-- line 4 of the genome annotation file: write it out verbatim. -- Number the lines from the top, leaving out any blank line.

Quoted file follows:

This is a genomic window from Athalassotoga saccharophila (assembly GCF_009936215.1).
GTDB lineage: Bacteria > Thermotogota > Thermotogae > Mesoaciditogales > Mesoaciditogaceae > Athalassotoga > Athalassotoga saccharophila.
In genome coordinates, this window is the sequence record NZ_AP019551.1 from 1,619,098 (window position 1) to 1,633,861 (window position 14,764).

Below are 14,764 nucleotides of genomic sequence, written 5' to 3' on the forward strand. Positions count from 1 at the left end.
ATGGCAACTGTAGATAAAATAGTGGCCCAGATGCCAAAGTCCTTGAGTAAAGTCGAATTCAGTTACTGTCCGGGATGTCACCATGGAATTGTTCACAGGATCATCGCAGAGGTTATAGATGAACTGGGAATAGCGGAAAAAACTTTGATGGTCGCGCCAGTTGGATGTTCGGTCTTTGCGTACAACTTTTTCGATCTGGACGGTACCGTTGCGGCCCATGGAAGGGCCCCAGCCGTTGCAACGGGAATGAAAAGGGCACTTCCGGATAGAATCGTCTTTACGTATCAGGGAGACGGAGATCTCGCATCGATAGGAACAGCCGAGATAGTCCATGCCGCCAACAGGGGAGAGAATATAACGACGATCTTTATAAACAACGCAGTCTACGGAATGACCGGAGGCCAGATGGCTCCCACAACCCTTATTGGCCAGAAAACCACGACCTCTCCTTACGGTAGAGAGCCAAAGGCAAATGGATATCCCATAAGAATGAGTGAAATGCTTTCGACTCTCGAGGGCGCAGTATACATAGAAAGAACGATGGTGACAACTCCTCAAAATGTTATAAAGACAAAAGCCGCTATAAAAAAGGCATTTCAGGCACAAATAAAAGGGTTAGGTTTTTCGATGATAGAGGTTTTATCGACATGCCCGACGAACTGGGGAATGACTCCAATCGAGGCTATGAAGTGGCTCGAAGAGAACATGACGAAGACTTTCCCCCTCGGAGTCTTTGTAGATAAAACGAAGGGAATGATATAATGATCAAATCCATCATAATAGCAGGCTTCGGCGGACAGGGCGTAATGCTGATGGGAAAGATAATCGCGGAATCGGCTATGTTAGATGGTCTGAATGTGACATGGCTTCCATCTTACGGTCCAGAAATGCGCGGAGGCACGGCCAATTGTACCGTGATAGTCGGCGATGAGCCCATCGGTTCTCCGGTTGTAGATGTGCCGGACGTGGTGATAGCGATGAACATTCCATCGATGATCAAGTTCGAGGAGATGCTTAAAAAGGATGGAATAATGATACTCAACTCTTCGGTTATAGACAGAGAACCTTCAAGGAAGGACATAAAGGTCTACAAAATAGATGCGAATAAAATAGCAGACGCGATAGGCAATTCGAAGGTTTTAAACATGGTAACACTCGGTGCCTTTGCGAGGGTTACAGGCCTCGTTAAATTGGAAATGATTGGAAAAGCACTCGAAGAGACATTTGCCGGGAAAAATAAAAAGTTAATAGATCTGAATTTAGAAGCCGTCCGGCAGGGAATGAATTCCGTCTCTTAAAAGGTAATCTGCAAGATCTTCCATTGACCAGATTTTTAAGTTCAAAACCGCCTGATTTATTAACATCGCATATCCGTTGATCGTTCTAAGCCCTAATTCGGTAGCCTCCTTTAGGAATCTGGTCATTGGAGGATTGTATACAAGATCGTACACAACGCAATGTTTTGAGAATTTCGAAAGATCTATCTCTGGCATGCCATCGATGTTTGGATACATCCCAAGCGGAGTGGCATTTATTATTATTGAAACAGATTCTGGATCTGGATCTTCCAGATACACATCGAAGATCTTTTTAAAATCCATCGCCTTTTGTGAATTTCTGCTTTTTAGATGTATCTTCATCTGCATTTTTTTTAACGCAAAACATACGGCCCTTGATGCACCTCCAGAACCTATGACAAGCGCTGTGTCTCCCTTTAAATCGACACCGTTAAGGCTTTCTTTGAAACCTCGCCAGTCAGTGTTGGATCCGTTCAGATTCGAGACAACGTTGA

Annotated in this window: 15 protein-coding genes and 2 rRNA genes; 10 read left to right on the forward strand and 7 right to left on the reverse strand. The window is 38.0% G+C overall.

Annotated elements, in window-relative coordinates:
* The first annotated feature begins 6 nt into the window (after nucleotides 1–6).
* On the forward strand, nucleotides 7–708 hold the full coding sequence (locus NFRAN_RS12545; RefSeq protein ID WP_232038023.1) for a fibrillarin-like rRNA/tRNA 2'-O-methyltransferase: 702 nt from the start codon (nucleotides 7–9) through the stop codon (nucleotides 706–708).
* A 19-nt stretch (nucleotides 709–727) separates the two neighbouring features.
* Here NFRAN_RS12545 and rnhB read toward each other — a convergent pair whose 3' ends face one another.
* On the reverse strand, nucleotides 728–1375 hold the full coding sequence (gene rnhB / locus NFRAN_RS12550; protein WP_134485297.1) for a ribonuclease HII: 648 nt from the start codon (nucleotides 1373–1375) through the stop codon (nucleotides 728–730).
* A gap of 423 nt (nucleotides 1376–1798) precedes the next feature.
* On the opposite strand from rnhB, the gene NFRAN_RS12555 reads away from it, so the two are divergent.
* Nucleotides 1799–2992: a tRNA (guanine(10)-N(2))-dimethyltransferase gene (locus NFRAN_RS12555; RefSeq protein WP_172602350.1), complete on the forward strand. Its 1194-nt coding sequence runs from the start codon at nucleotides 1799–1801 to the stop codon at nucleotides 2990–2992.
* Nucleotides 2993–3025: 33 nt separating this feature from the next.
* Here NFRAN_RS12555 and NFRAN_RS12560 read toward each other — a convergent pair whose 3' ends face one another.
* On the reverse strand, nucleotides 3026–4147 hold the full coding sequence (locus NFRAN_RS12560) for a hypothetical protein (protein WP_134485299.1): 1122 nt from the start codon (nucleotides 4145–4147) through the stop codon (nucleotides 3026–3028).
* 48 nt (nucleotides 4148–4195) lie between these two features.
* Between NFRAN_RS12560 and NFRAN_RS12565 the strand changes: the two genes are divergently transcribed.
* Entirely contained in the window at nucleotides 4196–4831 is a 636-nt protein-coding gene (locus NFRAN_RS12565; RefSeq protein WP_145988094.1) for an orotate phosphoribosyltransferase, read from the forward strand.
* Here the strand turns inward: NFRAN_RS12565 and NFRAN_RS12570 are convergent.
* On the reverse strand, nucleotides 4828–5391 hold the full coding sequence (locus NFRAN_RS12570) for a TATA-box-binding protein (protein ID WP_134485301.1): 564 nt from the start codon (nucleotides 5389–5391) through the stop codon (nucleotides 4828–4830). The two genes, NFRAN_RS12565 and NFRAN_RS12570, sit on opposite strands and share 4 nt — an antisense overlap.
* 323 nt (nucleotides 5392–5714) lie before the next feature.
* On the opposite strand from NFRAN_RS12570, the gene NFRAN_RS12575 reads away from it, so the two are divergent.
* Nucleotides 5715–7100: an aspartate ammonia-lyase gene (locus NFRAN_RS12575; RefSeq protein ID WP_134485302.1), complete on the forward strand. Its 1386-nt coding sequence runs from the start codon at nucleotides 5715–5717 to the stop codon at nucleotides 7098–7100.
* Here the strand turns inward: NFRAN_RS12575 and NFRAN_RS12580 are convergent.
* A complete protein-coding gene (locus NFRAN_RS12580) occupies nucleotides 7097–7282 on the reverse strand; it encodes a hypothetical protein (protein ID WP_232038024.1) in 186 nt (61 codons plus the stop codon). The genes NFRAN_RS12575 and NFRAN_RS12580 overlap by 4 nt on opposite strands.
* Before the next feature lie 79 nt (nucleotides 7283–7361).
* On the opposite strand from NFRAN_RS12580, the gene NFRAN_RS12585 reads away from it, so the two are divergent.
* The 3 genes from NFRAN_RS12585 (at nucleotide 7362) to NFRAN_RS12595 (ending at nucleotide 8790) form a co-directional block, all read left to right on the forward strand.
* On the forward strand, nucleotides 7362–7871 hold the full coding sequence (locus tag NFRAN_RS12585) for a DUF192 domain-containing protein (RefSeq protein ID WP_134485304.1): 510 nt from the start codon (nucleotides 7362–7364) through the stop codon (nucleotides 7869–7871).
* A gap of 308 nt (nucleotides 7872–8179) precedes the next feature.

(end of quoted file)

Below are 14,764 nucleotides of genomic sequence, written 5' to 3' on the forward strand. Positions count from 1 at the left end.